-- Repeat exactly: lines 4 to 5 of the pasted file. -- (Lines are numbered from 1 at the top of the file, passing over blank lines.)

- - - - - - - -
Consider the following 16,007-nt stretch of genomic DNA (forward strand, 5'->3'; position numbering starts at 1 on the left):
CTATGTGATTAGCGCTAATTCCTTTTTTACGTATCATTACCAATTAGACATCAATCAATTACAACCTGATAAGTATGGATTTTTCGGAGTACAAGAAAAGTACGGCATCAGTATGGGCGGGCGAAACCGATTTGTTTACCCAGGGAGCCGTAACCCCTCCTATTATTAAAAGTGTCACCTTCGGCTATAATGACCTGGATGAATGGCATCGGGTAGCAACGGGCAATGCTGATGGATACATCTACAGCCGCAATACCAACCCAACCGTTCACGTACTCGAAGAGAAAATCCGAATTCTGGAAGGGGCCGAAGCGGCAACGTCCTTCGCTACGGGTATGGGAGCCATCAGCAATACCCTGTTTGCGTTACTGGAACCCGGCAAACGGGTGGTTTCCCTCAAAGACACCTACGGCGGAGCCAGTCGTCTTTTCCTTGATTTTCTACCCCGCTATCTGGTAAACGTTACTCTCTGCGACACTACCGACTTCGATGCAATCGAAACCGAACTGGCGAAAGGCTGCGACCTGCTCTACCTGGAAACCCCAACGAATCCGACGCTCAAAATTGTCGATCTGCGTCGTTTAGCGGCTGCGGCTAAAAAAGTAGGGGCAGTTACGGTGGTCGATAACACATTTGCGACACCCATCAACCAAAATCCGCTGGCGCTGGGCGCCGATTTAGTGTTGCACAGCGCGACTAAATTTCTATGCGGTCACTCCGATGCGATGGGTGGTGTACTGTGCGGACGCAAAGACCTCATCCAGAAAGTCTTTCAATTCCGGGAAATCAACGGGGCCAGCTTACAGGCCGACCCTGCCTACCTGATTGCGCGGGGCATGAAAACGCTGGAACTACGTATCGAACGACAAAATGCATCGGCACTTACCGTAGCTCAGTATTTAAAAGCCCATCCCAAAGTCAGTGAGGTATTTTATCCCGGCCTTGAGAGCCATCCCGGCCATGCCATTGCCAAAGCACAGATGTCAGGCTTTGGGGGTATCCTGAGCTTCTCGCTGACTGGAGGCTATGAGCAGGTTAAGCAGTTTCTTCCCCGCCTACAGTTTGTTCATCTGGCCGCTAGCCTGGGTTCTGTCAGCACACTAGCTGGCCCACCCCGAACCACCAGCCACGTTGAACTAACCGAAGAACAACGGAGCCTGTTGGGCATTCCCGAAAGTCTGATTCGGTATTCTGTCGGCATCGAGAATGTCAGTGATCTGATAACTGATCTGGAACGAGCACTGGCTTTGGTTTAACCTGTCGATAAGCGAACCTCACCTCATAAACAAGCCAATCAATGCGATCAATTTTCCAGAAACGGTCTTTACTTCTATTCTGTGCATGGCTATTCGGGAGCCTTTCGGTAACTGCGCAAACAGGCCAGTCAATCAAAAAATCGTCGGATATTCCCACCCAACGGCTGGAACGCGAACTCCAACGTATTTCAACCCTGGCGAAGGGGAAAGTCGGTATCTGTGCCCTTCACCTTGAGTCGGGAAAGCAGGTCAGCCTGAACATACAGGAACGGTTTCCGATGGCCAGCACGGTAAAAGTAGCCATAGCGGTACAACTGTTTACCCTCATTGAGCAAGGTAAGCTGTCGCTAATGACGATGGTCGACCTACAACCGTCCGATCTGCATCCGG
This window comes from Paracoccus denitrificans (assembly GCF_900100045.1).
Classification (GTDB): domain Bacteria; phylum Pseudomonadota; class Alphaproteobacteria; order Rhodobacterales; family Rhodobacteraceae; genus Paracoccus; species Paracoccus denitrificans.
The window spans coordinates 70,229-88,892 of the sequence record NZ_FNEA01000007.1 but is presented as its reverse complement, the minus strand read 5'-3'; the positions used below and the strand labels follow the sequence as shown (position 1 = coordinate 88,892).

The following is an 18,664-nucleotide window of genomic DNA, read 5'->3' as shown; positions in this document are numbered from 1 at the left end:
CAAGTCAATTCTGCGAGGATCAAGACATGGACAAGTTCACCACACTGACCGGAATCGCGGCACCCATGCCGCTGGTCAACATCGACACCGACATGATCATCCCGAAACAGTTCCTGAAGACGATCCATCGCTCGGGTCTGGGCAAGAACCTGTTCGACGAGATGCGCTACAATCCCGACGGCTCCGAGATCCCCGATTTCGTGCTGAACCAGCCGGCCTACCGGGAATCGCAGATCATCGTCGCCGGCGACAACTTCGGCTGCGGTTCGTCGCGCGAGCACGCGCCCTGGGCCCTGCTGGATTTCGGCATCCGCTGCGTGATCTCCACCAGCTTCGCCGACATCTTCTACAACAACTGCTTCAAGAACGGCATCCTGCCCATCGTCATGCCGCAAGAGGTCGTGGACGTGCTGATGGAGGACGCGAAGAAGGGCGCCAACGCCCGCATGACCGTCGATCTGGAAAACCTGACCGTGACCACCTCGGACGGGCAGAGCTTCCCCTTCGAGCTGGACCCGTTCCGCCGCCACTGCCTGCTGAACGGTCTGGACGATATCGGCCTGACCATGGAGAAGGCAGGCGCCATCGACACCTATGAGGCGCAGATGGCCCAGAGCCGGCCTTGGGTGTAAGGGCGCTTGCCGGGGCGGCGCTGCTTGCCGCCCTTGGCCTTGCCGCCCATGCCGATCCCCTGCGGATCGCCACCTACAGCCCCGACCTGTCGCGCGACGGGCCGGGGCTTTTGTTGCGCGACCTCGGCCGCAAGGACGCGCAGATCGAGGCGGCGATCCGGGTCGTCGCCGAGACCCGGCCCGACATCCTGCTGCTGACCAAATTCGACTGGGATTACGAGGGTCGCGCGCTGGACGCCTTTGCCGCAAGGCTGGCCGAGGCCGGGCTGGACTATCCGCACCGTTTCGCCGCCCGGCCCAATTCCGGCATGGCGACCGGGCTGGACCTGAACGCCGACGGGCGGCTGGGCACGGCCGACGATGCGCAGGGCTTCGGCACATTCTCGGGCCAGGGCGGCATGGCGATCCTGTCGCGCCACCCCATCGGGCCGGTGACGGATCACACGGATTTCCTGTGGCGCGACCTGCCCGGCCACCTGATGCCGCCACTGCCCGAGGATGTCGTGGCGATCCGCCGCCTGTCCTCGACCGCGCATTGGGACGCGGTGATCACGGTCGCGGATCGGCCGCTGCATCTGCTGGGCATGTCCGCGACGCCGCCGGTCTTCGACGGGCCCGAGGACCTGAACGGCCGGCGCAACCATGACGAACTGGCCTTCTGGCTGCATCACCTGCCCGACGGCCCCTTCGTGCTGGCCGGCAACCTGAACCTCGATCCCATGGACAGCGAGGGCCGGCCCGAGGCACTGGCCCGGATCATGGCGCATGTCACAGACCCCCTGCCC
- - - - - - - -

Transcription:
Classification (GTDB): domain Bacteria; phylum Pseudomonadota; class Alphaproteobacteria; order Rhodobacterales; family Rhodobacteraceae; genus Paracoccus; species Paracoccus denitrificans.
The window spans coordinates 70,229-88,892 of the sequence record NZ_FNEA01000007.1 but is presented as its reverse complement, the minus strand read 5'-3'; the positions used below and the strand labels follow the sequence as shown (position 1 = coordinate 88,892).